Both Land and Leon wrote of their Civil War experiences. Land kept an unpublished Journal throughout the conflict and later wrote a poem https://civilwartalk.com/threads/civil-war-poem.77154/#post-538546 titled "Return To The Tented Field". In 1913, Leon's "Diary Of A Tar Heel Confederate Soldier" was published. The fact both men eventually became members of the 53rd NC Infantry, I believe makes for some interesting reading when comparing the two, as they often wrote about the same battles, campaigns, marches, etc. Since I'm related to T.C.Land, I'm beginning this thread on the Ancestry Forum, in hopes, there will be others with ancestors in the 1st NC Infantry (6 months), 1st NC Infantry (3 years) or 53rd NC Infantry Regiments who will also add their info to the thread.
These two Tar-Heel Rebels came from vastly different backgrounds. There was 15 years difference in their ages. Leon, the youngest of the two was Jewish, born in Germany, his parents migrated to New York. About 1858, Lewis moved to Charlotte, Mecklenburg County and went to work as a clerk in a clothing store. By the outbreak of the Civil War, he considered North Carolina home. He had a brother in the 44th Georgia.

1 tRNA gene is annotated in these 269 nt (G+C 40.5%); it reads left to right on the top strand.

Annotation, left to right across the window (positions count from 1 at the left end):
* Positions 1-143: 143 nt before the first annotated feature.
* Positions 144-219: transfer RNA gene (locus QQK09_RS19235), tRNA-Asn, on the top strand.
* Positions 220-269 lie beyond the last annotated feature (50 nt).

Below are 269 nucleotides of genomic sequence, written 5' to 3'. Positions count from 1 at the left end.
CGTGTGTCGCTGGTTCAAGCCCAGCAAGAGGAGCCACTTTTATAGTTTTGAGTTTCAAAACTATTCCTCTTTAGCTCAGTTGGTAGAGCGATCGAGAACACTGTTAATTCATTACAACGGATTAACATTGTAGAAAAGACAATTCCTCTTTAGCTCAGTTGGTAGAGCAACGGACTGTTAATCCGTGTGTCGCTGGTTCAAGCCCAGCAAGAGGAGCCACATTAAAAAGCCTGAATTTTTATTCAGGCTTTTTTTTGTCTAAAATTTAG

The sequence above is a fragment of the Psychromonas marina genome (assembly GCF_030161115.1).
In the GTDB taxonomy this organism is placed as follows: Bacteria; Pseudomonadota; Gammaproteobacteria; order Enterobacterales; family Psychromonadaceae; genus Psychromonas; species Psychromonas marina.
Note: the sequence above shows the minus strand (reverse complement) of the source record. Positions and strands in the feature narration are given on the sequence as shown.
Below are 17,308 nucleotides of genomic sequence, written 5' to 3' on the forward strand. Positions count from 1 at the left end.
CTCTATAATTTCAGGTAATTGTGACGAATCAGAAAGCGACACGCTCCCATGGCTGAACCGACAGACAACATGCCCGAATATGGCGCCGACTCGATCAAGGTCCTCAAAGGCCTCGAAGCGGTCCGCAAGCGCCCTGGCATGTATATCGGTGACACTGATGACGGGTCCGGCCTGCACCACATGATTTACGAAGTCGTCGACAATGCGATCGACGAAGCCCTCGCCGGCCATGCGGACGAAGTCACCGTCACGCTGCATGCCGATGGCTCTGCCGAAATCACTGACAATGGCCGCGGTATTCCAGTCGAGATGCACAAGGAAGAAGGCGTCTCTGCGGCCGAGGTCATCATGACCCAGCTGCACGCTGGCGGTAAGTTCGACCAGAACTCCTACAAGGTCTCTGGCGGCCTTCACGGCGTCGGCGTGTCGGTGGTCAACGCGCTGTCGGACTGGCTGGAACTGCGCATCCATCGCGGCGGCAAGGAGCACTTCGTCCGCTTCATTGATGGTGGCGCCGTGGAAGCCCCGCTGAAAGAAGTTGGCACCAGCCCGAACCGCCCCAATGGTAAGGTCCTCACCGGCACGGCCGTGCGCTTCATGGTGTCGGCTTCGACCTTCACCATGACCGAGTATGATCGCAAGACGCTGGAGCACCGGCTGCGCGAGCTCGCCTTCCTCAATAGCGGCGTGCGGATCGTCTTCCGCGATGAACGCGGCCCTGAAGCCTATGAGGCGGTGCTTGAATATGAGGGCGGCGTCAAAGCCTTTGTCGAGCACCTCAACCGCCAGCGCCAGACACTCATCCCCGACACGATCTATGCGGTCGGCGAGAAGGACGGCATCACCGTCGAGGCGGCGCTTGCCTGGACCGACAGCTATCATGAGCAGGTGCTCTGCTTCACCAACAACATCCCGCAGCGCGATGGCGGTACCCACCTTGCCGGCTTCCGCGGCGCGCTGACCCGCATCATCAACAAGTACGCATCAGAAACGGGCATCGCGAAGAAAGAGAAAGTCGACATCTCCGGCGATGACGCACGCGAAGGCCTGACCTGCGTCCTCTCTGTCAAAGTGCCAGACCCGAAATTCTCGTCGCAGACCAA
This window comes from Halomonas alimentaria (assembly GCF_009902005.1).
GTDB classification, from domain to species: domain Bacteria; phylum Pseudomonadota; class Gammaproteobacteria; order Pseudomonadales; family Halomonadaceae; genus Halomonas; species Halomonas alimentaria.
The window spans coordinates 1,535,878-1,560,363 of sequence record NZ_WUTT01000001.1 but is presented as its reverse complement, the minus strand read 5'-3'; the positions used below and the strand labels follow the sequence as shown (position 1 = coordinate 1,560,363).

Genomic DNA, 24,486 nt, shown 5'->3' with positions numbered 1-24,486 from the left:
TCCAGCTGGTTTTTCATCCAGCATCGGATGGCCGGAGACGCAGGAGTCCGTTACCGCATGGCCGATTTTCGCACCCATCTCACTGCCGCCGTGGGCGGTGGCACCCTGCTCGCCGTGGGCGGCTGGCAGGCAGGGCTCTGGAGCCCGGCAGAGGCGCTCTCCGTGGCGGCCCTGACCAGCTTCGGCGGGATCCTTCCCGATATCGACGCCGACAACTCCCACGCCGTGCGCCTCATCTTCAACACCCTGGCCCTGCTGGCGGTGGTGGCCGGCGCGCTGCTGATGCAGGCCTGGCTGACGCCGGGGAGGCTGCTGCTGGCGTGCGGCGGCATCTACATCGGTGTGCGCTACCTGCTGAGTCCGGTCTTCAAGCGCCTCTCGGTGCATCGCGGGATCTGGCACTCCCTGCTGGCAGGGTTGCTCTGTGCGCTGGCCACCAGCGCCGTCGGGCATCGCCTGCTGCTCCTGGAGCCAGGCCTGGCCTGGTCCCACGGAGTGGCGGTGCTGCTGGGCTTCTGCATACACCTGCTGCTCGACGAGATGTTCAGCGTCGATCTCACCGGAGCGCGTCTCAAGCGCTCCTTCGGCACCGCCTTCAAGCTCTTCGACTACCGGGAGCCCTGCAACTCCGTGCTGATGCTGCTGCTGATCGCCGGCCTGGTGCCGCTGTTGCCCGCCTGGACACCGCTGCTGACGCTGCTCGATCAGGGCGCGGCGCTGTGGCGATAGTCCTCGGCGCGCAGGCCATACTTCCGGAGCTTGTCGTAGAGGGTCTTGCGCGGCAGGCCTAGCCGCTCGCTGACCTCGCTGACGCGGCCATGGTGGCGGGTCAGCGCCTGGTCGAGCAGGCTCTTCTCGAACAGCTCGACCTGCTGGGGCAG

Land, the oldest, was from the "Brushy Mountains" of Wilkes County. He was familiar with places with names like Glady Branch, Glady Fork, Reddy Branch, Lewis Fork, Mason’s Branch, Bull Branch, Tompkins Knob, and Naked Creek. His family home was Stony Fork. His great-grandfather, also named Thomas Land, had served under Thomas "Gamecock" Sumter in the Revolution. Great-Grandfather Thomas then married Sumter's little sister, Anna. His paternal grandmother, Elizabeth Isbell Land, had 6 brothers who fought at Kings Mountain. His father served in the war of 1812. No way was he going to miss America's "Second Revolution" and along with his comrade Lewis Leon, they describe their part in their own words.
Lewis wrote in the preface of his Diary :
"This diary was commenced for the fun of writing down my experience as a soldier from the Old North State. I never thought for a moment that I would put it in print; but now that I am getting old and have read so many histories written by our officers, but have never seen in print a history written by a private.
I know that my diary is truly the life of the man behind the gun, therefore I make bold to publish it. I am sure my experience was that of other privates, and a true history of my companies and regiments, as well as the Brigade, Division, and even Corp that I belonged to. I am certain that the men of '61 to '65 who read this will recall most vividly the camping, marching, fighting and suffering they endured in those never-to-be-forgotten days of long ago. And to the younger generation of Southern-born it will show how we endured and suffered, but still fought on for the cause we know was right".